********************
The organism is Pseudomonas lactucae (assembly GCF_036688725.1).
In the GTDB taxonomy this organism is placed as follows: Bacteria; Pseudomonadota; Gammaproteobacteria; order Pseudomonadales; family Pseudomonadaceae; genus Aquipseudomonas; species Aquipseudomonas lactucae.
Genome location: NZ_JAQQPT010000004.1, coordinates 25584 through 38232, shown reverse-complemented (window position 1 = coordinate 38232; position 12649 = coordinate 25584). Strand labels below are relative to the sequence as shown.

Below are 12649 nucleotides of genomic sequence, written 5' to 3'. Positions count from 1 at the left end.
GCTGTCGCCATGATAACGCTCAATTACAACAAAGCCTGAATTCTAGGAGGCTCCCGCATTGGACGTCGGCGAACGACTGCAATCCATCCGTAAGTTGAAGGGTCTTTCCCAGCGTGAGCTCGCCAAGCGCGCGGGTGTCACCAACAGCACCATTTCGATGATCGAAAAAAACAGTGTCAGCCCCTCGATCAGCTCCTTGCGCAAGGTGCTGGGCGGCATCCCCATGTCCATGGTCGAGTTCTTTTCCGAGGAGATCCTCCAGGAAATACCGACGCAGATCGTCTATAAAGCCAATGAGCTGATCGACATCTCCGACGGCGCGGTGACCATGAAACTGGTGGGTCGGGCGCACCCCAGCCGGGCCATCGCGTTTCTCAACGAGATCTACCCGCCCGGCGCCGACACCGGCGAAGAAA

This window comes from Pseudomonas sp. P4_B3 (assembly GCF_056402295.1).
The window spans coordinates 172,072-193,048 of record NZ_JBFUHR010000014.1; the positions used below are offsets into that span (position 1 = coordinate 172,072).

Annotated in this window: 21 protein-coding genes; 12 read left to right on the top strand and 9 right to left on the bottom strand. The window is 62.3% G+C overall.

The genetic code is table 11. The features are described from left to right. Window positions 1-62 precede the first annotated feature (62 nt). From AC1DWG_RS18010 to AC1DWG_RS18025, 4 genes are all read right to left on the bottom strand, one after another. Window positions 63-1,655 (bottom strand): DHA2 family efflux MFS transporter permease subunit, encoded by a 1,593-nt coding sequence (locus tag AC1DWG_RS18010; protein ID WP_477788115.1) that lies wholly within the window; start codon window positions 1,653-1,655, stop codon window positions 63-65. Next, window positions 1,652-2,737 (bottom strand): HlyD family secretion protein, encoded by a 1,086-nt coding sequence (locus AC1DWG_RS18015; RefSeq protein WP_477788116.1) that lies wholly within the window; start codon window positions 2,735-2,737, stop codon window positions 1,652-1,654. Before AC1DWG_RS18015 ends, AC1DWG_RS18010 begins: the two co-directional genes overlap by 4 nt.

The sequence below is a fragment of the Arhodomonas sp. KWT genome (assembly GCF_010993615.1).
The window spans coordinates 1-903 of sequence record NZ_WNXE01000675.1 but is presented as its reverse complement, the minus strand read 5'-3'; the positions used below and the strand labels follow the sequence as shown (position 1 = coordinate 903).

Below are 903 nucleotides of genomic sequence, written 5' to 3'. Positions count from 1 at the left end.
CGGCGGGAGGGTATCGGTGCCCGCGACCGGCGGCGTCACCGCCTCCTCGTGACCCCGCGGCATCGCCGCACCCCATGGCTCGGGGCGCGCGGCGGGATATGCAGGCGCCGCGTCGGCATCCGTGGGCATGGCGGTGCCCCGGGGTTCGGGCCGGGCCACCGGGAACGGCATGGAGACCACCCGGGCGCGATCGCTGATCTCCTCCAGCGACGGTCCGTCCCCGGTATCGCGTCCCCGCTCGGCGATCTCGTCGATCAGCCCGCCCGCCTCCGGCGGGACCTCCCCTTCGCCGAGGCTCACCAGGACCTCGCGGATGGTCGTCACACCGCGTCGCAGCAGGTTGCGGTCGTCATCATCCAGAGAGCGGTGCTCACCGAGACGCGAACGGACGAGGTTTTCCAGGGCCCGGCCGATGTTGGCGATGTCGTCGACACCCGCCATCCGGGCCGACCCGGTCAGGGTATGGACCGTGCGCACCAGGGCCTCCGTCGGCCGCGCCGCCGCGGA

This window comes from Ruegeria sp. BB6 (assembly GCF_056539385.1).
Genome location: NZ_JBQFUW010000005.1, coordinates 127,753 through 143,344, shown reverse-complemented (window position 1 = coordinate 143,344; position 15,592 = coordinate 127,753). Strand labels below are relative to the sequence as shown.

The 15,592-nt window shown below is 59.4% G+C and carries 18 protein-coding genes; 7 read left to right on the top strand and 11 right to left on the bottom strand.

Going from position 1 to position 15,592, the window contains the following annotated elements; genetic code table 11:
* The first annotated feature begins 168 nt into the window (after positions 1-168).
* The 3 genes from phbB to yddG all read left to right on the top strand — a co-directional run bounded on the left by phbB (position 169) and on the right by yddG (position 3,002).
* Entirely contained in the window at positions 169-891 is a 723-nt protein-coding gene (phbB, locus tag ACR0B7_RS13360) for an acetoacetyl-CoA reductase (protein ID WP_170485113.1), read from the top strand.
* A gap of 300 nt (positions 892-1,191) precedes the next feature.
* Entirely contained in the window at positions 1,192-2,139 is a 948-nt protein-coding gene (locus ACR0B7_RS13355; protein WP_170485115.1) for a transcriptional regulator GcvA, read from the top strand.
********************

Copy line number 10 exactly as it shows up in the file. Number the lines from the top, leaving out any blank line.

The sequence below is a fragment of the Arhodomonas sp. KWT genome (assembly GCF_010993615.1).